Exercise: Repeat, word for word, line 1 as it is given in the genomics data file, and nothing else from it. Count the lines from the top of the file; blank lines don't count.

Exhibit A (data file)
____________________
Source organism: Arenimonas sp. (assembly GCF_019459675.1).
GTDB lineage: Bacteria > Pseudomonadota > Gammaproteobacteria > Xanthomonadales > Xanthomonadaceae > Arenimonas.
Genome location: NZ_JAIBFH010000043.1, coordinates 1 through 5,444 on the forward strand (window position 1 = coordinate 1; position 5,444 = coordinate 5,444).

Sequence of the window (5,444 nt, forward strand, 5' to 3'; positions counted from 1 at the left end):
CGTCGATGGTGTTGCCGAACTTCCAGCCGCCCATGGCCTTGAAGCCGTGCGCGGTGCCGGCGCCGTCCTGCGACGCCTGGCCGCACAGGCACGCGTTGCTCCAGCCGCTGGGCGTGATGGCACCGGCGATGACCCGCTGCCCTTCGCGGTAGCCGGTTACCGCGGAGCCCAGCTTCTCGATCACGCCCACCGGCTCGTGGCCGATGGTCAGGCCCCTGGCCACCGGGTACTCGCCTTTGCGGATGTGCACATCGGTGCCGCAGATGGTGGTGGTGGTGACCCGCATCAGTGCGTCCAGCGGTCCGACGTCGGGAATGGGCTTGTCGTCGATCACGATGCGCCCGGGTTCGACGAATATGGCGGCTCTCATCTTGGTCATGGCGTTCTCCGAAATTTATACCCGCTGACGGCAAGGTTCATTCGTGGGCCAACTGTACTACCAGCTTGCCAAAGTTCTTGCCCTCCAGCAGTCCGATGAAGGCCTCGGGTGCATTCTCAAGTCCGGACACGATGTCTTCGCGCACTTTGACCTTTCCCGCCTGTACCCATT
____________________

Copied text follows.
Source organism: Arenimonas sp. (assembly GCF_019459675.1).